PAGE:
• I can agree with the fact that once you close a stream, it no longer exists. However, the user or the java process should have a dedicated stream that it can use or not ("dedicated" here is too heavy). Based on endpoints, the user should be able to recreate the stream. Seems reasonable enough, and it happens in typical client-server architecture. I can load a webpage, and glue my fingers to CTRL+R keys, and the server will still get accept new requests from clients. I have the endpoints, I should be able to recreate the stream. What am I missing? – Andrei Nov 6 '15 at 0:48
  • 2
    As I said, If you have the endpoints of a stream then you may be able to create a replacement stream between those same endpoints. But with the standard streams, you know only one endpoint: your own program. Or take your web server example: the server cannot reestablish a stream with a client once either end closes it. Even the client cannot be certain of doing so, for that matter. Suppose the server is part of a load-balanced server farm. If the client issues a new request then it might not go to the same physical server. – John Bollinger Nov 6 '15 at 13:58
  • More generally, any stream that is involved in IPC, which includes the standard streams much of the time, must be established cooperatively by the processes involved. Once such a stream is closed, by either side, it cannot be unilaterally recreated. – John Bollinger Nov 6 '15 at 14:04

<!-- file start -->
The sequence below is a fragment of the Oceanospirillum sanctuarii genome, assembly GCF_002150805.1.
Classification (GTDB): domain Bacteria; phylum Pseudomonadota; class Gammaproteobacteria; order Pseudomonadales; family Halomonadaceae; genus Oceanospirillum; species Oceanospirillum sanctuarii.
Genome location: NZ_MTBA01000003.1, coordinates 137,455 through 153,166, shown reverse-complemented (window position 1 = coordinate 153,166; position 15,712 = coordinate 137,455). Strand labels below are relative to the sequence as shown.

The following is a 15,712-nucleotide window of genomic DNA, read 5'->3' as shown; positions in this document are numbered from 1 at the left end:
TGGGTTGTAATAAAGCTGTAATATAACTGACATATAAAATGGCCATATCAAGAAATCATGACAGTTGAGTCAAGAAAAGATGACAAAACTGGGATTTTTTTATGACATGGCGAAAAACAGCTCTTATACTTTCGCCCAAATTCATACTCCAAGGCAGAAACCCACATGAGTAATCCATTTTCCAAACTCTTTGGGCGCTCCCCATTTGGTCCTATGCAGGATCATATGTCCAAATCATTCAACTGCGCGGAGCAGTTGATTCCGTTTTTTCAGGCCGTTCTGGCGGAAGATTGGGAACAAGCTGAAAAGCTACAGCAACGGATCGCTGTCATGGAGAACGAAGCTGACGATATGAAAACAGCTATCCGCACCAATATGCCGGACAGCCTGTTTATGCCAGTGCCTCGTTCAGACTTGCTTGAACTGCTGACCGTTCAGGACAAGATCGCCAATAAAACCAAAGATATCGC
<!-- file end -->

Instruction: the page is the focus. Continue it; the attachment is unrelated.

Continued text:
• You may want to examine a Filter stream that maps the close() operation to a nop. As others have already answered, the stream itself is destroyed and not recoverable. The file that provided it may have been deleted when you closed it, the network connection ended. – Norwæ Nov 18 '15 at 11:31
9

When you close the standard input stream:

  • If your input was being provided by a pipe, the other end of the pipe is notified. It will close its end and stop sending data. There is no way to tell it you made a mistake and it should start sending again;

  • If your input was being provided by a file, the OS drops its reference to the file and completely forgets that you were using it. There is just no way provided for you to reopen standard input and continue reading;

  • If your input was being provided by the console, it works with a pipe. The console is notified, will close its end of the pipe and stop sending you data.

So there's no way to reopen standard input.

BUT... there is also no reason to close standard input, so just don't do that!

A good pattern to follow is:

  • The code or class that opens a file is responsible for closing it.